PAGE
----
- “The quantity held by each”
- Other relevant matters which can help the court understand the issues
If some items are not known such as the residence of a co-owner – that lack of knowledge should be stated in the complaint.
The partition process- the initial court review, commissioner panel, and exceptions
The court that hears the partition cause will first review if the partition action is valid. For example, they will review who the owners really are to see if the petitioner has the authority to file the claim. They’ll review if the partition is the proper remedy.
The owners or the judge (if the owners can’t agree) then appoint a panel of three commissioners to manage the partition process. The commissioners examine the property and review the issues. They may appoint someone to survey the property. The commissioners make a recommendation to the judge. Three commissioners are used so there won’t be a tie.
Any owner who objects to the finding of the commissioner can file objections – within 10 days of the commissioners’ report. The judge decides if the exceptions have merit.
Once the judge approves the commissioners’ report and/or resolves an exception, the judge appoints another person to handle the sale of the real estate.
Types of partitions
There are two types of partition actions:
- Partition in kind. In some cases, usually rare, it may be possible to divide the property so that each owner gets his/her share. This may be a possibility if the property is just land. If there is a home, condo, or any home residence on the land; then a physical division of the property is usually not possible.
- Partitions in the sale. Usually, the property must be sold, and the proceeds divided. The person the judge appoints to handle a sale petition will normally sell the property through a public auction. They won’t use the standard process of listing a property and then negotiating with buyers.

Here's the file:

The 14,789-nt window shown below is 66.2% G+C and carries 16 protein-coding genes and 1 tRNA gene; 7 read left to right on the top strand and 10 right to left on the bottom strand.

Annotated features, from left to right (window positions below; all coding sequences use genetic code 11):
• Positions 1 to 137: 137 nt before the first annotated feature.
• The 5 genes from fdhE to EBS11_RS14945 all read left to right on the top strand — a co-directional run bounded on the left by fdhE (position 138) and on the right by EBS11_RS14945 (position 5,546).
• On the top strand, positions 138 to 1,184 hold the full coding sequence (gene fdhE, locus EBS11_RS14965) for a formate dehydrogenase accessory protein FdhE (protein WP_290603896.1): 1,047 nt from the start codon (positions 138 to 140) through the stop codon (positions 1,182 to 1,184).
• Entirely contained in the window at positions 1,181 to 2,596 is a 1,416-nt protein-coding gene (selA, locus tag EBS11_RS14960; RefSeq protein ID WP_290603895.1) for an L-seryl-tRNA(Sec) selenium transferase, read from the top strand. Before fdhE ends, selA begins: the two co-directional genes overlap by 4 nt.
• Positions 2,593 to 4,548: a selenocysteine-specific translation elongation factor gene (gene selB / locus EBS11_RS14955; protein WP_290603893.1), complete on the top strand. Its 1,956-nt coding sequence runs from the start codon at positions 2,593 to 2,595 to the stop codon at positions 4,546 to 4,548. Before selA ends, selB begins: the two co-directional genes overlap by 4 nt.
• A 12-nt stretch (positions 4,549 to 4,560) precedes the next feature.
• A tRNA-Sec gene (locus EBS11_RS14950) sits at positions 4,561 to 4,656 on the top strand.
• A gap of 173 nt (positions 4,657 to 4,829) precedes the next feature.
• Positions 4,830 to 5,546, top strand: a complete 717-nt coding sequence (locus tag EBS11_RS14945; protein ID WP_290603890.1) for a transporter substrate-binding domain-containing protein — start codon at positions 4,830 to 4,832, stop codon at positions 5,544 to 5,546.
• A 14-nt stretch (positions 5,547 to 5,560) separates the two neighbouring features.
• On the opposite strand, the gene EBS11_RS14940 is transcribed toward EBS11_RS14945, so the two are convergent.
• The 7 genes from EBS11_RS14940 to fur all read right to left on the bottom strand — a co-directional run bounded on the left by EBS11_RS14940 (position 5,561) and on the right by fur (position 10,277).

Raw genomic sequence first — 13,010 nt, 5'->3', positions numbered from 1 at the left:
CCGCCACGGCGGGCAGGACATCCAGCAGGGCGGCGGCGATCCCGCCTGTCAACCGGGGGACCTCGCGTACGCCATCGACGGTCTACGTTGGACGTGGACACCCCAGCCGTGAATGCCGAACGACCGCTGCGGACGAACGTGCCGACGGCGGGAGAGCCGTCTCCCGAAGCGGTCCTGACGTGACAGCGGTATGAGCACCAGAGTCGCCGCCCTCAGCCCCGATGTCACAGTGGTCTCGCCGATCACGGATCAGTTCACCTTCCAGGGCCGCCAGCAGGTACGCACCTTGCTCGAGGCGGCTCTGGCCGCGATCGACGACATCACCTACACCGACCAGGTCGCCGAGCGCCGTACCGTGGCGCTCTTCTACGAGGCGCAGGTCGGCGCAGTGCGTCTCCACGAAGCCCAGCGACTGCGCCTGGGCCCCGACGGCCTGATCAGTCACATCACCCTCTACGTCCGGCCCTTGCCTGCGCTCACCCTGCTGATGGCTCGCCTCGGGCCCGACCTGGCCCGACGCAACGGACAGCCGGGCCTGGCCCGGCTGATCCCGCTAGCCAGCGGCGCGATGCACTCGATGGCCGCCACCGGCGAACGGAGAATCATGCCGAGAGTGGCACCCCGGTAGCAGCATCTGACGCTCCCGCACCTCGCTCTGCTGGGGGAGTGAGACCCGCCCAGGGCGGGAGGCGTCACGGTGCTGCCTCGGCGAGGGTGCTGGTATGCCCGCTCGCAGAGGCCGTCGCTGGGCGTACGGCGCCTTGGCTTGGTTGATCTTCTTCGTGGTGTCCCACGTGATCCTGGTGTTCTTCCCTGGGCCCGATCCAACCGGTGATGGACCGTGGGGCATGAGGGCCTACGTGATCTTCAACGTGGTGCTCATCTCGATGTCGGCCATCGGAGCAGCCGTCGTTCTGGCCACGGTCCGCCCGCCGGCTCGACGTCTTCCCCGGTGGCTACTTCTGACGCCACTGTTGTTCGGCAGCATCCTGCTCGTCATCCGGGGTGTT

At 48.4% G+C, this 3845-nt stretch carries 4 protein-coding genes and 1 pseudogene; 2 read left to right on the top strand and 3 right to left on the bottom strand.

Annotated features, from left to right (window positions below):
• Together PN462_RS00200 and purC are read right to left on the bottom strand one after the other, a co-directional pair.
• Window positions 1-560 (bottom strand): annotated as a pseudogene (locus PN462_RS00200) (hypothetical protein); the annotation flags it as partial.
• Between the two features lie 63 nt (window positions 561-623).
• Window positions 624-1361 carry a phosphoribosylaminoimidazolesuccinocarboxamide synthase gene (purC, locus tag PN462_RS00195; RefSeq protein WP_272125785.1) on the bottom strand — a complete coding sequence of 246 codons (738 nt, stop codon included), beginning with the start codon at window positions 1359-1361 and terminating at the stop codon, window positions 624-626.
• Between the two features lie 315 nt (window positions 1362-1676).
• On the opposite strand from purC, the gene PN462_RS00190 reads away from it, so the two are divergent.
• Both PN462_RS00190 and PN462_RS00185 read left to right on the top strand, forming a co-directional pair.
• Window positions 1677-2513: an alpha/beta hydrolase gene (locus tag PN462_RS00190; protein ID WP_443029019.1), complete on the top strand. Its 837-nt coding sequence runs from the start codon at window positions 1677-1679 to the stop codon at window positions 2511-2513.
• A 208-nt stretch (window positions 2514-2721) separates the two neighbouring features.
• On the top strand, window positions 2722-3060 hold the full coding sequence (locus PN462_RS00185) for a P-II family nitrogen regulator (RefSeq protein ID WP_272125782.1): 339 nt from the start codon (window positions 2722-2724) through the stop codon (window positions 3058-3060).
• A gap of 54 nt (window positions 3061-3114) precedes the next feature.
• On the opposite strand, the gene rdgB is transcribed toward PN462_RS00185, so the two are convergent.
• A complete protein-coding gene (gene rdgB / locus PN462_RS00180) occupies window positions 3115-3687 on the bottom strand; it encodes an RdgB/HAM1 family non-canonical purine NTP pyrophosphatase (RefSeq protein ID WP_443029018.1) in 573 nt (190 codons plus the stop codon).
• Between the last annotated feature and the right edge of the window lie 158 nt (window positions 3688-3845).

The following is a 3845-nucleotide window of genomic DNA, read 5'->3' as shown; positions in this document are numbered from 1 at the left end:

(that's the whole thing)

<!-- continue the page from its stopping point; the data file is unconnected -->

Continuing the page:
This is a major reason why owners should try to resolve their disputes. The sales price for an auction sale is usually lower than the sales price for a traditional sale. Once a judge approves the partition, the owners should consider again selling the property by agreement. A sale by agreement usually results in a higher price than a sale by auction.
How the proceeds are divided
Before any proceeds are divided, the court costs, the commissioner’s fees, and the fees of the person appointed to handle the sale are paid first. If there are any tax claims against the property, they are also paid before there is any division of the proceeds.
The court may also make adjustments based on who advanced the costs for maintaining the property and for any repairs to the property.
The net proceeds, the amount due after all costs and expenses are paid, are then divided based on the proportional ownership interests of the sellers. For example, if the net proceeds are $160,000 and there are four owners, each owner is awarded $40,000.
How a Florida real estate lawyer can help
An experienced Florida real estate lawyer will examine:
- Whether a buy-out or other settlement can be made
- Will represent the seller in a private sale
- Can explain the pros and cons of the partition actions
- Can work with professionals to determine if a partition in kind is possible
- May file exceptions if appropriate
- Can help document any money spent on repairs and maintenance
- Other issues depending on whether there is an estate or another court proceeding
If you aren’t satisfied that the co-owners are doing what’s best for you, the partition may be a remedy. Call the experienced Florida real estate lawyers at Lulich Attorneys & Consultants today. You can reach us at 772-589-5500 in Sebastian, at 772-7747-7771 in Vero Beach. You can also use our online contact form to schedule an appointment.